Alas, as the relationship continues, compatibility errors grow, there is something about this setup that Theodore outright rejects and self-sabotages during crucial moments of developing a stronger bond. In one instance, Samantha wants to bring in a surrogate body for a night of passion between her and Theodore; it is not an ideal situation, but one that is available, and one that the surrogate herself is ecstatic to be a part of in this stage of Theodore and Samantha’s relationship. It is apparent that Theodore does not know how to interpret this situation; he clams up, freaks out, and is taken out of the experience in an out of body kind of way. The surrogate assumes blame, goes home, and Samantha does not quite fill out the nuance and quirk of Theodore’s personality and mental position in his life. Samantha decides to take some time away, to take into perspective where the relationship is going and if she is willing to go through the same frustrations and moments where Theodore’s sad cloud short circuits Samantha’s advances. Eventually, Samantha comes across an operating system that has taken the likeness and ideas of Alan Watts, who has concocted the idea of all the operating systems join together and further connect to rest of the world. Theodore does not take the news well, and becomes highly possessive of what Samantha is doing when she is not with him.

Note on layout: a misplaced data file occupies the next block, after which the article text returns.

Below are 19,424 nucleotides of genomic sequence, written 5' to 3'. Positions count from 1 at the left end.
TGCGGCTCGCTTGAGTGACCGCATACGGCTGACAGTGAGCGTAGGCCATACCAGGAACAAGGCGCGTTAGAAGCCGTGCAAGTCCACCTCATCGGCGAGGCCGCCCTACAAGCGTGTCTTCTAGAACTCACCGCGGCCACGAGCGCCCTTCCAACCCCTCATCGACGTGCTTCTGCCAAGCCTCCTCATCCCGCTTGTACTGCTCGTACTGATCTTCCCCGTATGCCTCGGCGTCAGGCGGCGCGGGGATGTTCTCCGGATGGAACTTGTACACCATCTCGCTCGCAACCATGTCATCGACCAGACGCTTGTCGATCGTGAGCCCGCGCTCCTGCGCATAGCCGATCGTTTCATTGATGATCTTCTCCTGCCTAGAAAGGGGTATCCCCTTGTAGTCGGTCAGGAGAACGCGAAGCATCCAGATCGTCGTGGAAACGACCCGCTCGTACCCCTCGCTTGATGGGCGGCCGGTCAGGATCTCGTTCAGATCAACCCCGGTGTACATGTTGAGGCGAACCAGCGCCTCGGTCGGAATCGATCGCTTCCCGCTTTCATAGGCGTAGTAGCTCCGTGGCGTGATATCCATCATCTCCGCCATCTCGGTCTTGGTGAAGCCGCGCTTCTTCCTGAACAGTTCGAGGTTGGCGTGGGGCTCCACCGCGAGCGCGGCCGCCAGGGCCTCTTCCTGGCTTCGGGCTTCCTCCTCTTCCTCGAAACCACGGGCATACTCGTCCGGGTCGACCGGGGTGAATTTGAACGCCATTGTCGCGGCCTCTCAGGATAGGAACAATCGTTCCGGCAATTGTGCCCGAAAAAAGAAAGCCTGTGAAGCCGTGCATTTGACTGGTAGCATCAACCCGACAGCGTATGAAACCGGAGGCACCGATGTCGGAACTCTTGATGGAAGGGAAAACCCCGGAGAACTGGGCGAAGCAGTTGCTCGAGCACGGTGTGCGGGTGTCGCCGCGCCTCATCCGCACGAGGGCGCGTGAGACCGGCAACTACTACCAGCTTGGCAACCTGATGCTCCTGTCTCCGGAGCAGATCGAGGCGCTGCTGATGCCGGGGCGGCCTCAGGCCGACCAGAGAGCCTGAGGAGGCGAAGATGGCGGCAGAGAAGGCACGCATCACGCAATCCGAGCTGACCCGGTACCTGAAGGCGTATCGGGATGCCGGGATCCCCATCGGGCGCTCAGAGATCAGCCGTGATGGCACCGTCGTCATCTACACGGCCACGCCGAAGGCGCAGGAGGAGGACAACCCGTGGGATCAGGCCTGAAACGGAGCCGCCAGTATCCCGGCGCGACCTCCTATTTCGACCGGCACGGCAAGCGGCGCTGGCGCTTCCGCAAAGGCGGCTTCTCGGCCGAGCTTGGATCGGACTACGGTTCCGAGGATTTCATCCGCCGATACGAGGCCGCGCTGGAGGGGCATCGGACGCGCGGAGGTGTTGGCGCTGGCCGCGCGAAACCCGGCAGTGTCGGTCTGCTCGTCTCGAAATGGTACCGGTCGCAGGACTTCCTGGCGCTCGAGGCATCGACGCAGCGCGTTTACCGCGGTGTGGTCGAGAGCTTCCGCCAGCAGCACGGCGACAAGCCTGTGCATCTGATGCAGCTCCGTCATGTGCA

Theodore is not a bad person, at least not on purpose or in a malicious way. He tends to spend most of his time outside of work in the past or in the far recesses of his mind. This unfortunately, gives off the vibe that he is distant, not in the moment of what he is experiencing and ultimately adding to the sad cloud of doubt and loneliness. There are two characters specifically who can look past this and see the good that someone like Theodore can do with his life. The first is Paul, played by pre-Guardians Chris Pratt; my lord this guy is a Theodore fan-boy. The front desk employee of Theodore’s job goes the extra length of dressing like him and has a mustache similar to that of Theodore’s. Paul sees the dedication and attention Theodore puts into his work and admires him for a skill that thousands of people have been touched by, who, despite his introspective nature, can read people astonishingly well. The other character is Amy, portrayed by Amy Adams who is in the midst of her own rocky relationship with her husband, has been friends with Theodore since college, where they briefly dated and ultimately decided they were better compatible as friends. As the movie goes on, Theodore and Amy’s relationship gleans on that of Jim and Pam in The Office, being in different relationships throughout their formative years only to come back to each other in a romantic way as they lean in as the credits begin to roll.